A-REITS that focus on specific market “niches”, such as properties in the education, health care, aged care, and agriculture market. These sectors not only have strong long-term tail winds behind them, they are for the most part, recession proof.

Increase weightings


Real estate valuations are still reasonable offering the potential for positive return along with inflation hedging we see real estate investment trust valuations as attractive given their recent underperformance.


Low interest rates continue to be a key driver for the real estate sector, and with no indication that this will change soon, we expect investor demand for assets with relatively higher yields, whilst retaining secure income streams.


“Gearing is also down to its lowest level in a very long time.”


Australian Equities


We should begin looking at consumer staples and healthcare for equity investments. Value in the banks.

5580 – 6600


The resource sector is leading the way on higher commodity pricing and easing fears over a trade war between the US and China. BHP and Rio Tinto were well bid. Broker upgrades have begun to come through as commodity prices remain robust, and Morgan’s has been the latest to upgrade Rio to a buy. Amongst the drivers cited are higher aluminium price forecasts following US sanctions against Russian mega producer Rusal. I think that the upgrades will continue to flow, with supply tightness across the commodity spectrum, and as inflation comes to the fore. The ASX200, like many other indices has held an important region of support in the recent correction, and in this case around 5750/5800. If we are right that the correction has now passed, this lays a solid foundation for an advance back towards 6000 and beyond in the medium term.




A rising rate environment means we should shorten our duration for bonds.


For the bond curve, we expect a modest steepening over the remainder of 2018. Yields on 3 year bonds will be anchored near current levels until markets start pricing in rate hikes from the RBA more aggressively. The 10 year leg will be influenced to a greater extent by US Treasuries and so should rise.


Cash Rates


The RBA cash rate rises to 3% over 12-18mth period


Cash and bank deposits are likely to continue to provide poor returns, with term deposit rates running around 2.2%.

Global Markets



Underweight US.

S&P 500: 2580 – 3100


The S&P500 encountered resistance at 2,670 last week. Our scenario is for the index to break through this level on the upside in April and run to 2750/2800 with a strong quarterly reporting season being the probable catalyst. However, it may take some time before new record highs are attained above 2,850.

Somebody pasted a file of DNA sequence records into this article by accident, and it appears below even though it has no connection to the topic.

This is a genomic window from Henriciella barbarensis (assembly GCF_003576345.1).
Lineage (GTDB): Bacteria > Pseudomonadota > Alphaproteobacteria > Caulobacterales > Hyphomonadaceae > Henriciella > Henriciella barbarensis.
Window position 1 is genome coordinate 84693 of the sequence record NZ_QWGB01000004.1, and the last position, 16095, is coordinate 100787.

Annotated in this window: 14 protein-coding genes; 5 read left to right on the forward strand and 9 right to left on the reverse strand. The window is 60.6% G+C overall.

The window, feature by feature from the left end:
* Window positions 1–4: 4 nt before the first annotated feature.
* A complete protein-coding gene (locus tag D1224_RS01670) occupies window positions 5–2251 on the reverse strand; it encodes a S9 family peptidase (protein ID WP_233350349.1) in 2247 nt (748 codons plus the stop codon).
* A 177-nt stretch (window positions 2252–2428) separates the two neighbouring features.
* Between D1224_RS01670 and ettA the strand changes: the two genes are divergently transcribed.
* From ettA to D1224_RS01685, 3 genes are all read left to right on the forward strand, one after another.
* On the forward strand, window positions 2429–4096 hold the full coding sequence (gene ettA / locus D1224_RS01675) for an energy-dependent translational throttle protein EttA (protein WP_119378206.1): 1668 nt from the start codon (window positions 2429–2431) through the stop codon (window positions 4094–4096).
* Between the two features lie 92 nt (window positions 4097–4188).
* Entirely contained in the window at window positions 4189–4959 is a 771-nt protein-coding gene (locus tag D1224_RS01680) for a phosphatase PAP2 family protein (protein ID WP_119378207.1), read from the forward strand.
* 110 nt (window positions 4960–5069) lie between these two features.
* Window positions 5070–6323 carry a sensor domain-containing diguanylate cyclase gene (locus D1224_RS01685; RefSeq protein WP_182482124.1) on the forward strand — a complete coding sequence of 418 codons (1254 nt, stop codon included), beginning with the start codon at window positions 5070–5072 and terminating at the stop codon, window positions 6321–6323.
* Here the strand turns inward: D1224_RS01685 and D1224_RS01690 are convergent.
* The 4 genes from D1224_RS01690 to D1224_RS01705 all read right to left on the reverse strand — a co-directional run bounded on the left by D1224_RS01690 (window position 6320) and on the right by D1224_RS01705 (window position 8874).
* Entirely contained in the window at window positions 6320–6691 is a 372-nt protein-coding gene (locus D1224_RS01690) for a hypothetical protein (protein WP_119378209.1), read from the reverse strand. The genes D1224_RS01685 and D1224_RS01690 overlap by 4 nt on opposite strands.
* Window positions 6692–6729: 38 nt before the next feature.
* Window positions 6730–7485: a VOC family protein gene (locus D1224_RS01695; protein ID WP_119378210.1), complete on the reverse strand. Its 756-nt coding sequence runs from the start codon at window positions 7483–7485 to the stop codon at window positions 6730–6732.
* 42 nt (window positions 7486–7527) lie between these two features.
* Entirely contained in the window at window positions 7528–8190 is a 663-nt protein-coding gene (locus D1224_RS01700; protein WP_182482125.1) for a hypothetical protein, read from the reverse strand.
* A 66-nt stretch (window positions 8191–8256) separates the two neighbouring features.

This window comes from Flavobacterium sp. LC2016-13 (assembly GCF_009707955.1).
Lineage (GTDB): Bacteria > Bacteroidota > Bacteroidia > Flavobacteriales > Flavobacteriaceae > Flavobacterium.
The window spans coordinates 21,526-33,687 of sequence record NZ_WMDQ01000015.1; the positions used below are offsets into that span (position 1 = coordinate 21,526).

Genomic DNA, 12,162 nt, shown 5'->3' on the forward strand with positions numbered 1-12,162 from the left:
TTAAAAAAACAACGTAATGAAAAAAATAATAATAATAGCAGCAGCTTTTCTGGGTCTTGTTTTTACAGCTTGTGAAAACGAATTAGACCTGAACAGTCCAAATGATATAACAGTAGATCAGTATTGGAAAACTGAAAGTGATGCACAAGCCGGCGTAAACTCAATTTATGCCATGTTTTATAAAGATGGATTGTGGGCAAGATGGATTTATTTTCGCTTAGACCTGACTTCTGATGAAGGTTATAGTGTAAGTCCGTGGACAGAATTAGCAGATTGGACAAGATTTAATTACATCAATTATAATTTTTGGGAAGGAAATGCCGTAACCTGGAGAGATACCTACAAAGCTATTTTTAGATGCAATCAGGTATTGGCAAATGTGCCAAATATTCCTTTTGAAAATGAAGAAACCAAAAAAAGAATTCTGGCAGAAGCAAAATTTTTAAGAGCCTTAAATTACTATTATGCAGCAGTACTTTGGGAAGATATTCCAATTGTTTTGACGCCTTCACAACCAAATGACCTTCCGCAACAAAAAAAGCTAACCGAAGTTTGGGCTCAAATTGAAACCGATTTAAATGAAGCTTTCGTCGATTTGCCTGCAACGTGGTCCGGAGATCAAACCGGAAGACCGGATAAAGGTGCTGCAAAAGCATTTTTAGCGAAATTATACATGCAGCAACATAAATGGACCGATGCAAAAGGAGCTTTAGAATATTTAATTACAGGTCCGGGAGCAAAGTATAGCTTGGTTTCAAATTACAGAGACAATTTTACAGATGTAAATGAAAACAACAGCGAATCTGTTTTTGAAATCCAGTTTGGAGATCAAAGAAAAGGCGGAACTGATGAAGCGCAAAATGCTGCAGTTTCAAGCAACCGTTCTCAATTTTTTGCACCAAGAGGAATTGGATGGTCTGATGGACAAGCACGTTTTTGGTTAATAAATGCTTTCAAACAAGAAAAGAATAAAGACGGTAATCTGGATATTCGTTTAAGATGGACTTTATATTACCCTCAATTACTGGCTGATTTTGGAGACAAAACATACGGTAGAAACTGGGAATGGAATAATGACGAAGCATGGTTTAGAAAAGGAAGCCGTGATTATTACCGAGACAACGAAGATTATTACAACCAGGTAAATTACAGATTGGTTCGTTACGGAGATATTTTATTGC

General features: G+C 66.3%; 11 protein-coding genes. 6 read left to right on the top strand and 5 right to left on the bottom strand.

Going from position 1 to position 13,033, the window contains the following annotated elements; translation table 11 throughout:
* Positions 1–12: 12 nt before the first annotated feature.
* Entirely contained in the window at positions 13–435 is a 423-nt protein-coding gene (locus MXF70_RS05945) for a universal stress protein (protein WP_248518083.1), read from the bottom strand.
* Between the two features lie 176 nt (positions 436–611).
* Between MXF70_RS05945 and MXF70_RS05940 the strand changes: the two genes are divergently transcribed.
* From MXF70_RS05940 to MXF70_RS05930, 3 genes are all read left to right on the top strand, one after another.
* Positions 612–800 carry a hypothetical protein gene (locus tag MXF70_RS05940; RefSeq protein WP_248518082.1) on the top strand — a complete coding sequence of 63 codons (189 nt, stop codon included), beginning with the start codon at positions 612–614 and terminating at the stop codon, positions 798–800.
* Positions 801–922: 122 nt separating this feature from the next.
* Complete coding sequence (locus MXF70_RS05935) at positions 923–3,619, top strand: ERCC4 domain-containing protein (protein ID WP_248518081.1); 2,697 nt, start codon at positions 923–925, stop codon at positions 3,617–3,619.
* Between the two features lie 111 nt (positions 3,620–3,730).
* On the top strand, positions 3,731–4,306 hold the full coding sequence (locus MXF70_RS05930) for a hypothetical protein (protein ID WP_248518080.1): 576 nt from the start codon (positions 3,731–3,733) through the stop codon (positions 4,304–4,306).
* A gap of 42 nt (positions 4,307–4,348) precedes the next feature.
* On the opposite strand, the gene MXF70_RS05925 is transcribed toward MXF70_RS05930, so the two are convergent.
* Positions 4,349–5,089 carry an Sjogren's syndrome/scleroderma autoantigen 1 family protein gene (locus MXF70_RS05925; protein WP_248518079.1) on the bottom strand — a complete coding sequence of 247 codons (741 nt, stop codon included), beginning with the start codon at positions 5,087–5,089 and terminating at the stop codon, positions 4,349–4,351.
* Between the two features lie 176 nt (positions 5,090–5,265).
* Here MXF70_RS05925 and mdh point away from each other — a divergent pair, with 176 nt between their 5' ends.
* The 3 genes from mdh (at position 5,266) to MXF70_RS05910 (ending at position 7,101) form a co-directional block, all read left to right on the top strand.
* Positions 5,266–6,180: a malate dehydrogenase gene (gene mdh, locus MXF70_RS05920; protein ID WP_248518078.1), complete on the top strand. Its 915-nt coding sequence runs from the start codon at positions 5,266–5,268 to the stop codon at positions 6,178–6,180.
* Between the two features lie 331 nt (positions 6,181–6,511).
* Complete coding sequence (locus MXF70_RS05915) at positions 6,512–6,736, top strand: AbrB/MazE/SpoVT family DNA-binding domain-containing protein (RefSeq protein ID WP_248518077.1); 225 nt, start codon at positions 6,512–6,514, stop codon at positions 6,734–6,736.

Our preferred sectors – autos, telecoms and banks – are ones that have suffered in the low-rate environment of the past few years and now look very cheap.



I continue to believe that the European recovery is three years behind the US, so we are getting a second chance to participate in much of the long-term equity run. The short-term outlook for European equities remains relatively solid except that the news flow has been so good the risks are to the downside – could it really get any better? Certainly, there is a lot of economic and corporate earnings growth built into Europe economies

and equity markets right now.




Overweight once a correction has occurred.

Nikkei 225: 21500 – 2500

Favour Japan.


Japan’s Nikkei has successfully held above key support at 20,000/21,000 which is very encouraging. The correction in the Nikkei rolled back around 3,000 points of the 8,000 point advance that has occurred since 2016. This reaction was typical, despite many fearing that Japan would once again succumb to another bear market. While it may take some time before the Nikkei makes new medium term highs above 24,000 – the fundamental backdrop is the best in years. Foreign deleveraging (See March 2018 Discussion Document) is also positive for the Japanese stock market with overbought conditions of last year having now corrected.





Shanghai Index: 3350 -3650


Markets rebounded in the second half of the month, supported by strong corporate earnings and solid economic fundamentals. In addition, the Chinese equity market also responded positively to further initiatives from the central government to drive financial deleveraging. It appears investors think structural adjustments will be positive in the long run.


Source: Merlea Investments


Like This